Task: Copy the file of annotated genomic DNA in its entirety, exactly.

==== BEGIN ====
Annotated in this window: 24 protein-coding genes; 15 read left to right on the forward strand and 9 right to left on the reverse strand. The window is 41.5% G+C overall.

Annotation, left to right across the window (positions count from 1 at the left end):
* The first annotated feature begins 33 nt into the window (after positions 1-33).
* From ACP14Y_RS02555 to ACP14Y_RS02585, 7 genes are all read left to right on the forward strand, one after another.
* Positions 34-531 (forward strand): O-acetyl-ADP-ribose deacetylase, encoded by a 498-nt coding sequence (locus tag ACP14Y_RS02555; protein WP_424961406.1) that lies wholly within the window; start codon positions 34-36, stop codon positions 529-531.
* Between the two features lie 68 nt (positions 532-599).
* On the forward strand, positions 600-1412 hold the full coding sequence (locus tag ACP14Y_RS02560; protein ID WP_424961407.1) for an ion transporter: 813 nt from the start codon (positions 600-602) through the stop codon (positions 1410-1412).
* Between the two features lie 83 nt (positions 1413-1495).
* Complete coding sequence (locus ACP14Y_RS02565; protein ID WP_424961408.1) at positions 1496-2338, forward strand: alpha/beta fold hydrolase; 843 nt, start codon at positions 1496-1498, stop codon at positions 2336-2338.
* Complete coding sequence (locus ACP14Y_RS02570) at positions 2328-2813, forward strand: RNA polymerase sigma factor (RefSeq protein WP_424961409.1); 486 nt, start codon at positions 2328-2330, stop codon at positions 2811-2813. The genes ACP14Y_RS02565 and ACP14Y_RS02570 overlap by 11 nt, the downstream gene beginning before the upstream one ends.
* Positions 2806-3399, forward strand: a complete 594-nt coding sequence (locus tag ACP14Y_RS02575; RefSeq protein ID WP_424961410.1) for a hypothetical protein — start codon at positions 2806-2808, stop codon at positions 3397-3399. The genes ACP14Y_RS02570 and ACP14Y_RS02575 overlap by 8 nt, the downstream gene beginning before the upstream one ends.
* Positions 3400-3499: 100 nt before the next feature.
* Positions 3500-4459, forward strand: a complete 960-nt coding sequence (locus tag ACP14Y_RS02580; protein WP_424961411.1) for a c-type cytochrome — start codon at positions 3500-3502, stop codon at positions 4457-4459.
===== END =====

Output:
Annotated in this window: 24 protein-coding genes; 15 read left to right on the forward strand and 9 right to left on the reverse strand. The window is 41.5% G+C overall.

Annotation, left to right across the window (positions count from 1 at the left end):
* The first annotated feature begins 33 nt into the window (after positions 1-33).
* From ACP14Y_RS02555 to ACP14Y_RS02585, 7 genes are all read left to right on the forward strand, one after another.
* Positions 34-531 (forward strand): O-acetyl-ADP-ribose deacetylase, encoded by a 498-nt coding sequence (locus tag ACP14Y_RS02555; protein WP_424961406.1) that lies wholly within the window; start codon positions 34-36, stop codon positions 529-531.
* Between the two features lie 68 nt (positions 532-599).
* On the forward strand, positions 600-1412 hold the full coding sequence (locus tag ACP14Y_RS02560; protein ID WP_424961407.1) for an ion transporter: 813 nt from the start codon (positions 600-602) through the stop codon (positions 1410-1412).
* Between the two features lie 83 nt (positions 1413-1495).
* Complete coding sequence (locus ACP14Y_RS02565; protein ID WP_424961408.1) at positions 1496-2338, forward strand: alpha/beta fold hydrolase; 843 nt, start codon at positions 1496-1498, stop codon at positions 2336-2338.
* Complete coding sequence (locus ACP14Y_RS02570) at positions 2328-2813, forward strand: RNA polymerase sigma factor (RefSeq protein WP_424961409.1); 486 nt, start codon at positions 2328-2330, stop codon at positions 2811-2813. The genes ACP14Y_RS02565 and ACP14Y_RS02570 overlap by 11 nt, the downstream gene beginning before the upstream one ends.
* Positions 2806-3399, forward strand: a complete 594-nt coding sequence (locus tag ACP14Y_RS02575; RefSeq protein ID WP_424961410.1) for a hypothetical protein — start codon at positions 2806-2808, stop codon at positions 3397-3399. The genes ACP14Y_RS02570 and ACP14Y_RS02575 overlap by 8 nt, the downstream gene beginning before the upstream one ends.
* Positions 3400-3499: 100 nt before the next feature.
* Positions 3500-4459, forward strand: a complete 960-nt coding sequence (locus tag ACP14Y_RS02580; protein WP_424961411.1) for a c-type cytochrome — start codon at positions 3500-3502, stop codon at positions 4457-4459.